Sir, Any attempt to play down the growth and significance of the gig economy in the post-Brexit and Trump age will not run. It will succeed only in misrepresenting a fundamental change that is taking place within Britain’s flexible labour market (November 10).
The full impact of the gig economy on working life cannot be gleaned from looking only at the numbers of people with more than one job in this fast-growing sector. It can instead be gauged by tracking the numbers of “self-employed” people working full-time, with set shifts and performance targets to meet, for one company.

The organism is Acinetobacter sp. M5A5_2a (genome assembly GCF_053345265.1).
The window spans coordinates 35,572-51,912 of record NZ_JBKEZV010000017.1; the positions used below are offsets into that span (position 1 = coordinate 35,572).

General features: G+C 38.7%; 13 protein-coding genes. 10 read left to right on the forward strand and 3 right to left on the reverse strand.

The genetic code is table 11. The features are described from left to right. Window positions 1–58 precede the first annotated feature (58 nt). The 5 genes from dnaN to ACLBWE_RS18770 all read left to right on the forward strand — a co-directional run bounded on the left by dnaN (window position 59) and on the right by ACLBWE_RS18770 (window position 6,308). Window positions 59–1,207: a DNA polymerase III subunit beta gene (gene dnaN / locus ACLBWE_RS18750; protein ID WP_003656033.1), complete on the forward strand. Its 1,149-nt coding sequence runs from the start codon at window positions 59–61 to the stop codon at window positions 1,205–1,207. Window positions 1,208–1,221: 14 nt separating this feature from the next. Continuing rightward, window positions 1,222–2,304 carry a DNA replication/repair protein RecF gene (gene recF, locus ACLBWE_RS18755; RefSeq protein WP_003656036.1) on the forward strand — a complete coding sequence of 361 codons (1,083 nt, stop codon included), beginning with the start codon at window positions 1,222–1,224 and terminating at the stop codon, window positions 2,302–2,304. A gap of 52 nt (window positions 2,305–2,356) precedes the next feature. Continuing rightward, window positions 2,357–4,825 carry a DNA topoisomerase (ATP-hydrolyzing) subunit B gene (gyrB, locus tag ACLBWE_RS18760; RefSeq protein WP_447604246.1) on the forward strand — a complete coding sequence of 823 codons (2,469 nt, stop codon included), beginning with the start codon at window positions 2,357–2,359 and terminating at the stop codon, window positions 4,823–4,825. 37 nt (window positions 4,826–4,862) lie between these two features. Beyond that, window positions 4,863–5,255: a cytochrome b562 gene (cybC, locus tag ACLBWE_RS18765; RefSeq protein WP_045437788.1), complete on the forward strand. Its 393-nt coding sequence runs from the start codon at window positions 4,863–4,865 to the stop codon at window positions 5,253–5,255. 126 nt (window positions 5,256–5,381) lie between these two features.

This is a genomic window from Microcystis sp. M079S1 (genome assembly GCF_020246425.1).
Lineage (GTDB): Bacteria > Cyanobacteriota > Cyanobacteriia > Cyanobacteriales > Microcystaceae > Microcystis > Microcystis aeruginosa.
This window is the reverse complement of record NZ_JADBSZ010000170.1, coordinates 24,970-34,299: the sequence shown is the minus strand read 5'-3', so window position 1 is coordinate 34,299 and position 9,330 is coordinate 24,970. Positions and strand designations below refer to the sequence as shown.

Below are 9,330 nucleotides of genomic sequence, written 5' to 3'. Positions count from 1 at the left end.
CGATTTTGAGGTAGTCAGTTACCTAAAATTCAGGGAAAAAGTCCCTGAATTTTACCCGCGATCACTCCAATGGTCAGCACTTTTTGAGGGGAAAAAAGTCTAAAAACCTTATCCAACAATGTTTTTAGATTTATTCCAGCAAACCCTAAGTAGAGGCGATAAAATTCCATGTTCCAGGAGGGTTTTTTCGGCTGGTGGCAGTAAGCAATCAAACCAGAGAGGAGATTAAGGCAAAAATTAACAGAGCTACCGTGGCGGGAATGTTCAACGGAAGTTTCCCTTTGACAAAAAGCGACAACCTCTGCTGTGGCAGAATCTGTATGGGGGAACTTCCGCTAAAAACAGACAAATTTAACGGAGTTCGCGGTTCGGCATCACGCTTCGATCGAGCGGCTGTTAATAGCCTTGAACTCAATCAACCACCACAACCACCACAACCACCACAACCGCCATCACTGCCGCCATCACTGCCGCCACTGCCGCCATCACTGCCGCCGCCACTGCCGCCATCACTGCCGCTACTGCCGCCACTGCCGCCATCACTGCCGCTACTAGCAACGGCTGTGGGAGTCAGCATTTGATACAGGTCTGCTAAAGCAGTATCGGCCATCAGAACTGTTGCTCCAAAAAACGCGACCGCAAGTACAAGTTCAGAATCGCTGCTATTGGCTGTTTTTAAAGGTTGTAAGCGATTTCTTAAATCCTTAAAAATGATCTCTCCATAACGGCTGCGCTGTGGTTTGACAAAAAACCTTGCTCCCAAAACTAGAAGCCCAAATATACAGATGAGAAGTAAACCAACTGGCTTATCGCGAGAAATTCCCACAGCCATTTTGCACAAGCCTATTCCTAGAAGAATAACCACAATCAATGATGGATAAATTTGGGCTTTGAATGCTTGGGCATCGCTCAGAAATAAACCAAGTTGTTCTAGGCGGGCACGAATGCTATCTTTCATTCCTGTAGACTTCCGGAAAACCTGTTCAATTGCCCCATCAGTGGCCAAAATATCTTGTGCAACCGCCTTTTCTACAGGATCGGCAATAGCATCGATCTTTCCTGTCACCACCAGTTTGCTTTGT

It is the recent growth in the number of workers caught up in this grey area of self-employment that points to a more fundamental shift. I have asked the Office for National Statistics to look into this phenomenon. But the early evidence I have gathered on one delivery company suggests a growing pool of its workers are putting in the hours every week for an hourly wage that falls way below the legal minimum that would be applicable if they were deemed to be employees.
Herein lies a crunch issue the prime minister will need to negotiate as part of her mission to help people who are just about getting by. Her first move — calling HMRC to attention — could not have been better. She must ensure this is but the first move in forging a new deal between workers and companies in the gig economy.
Frank Field MP
House of Commons
London SW1, UK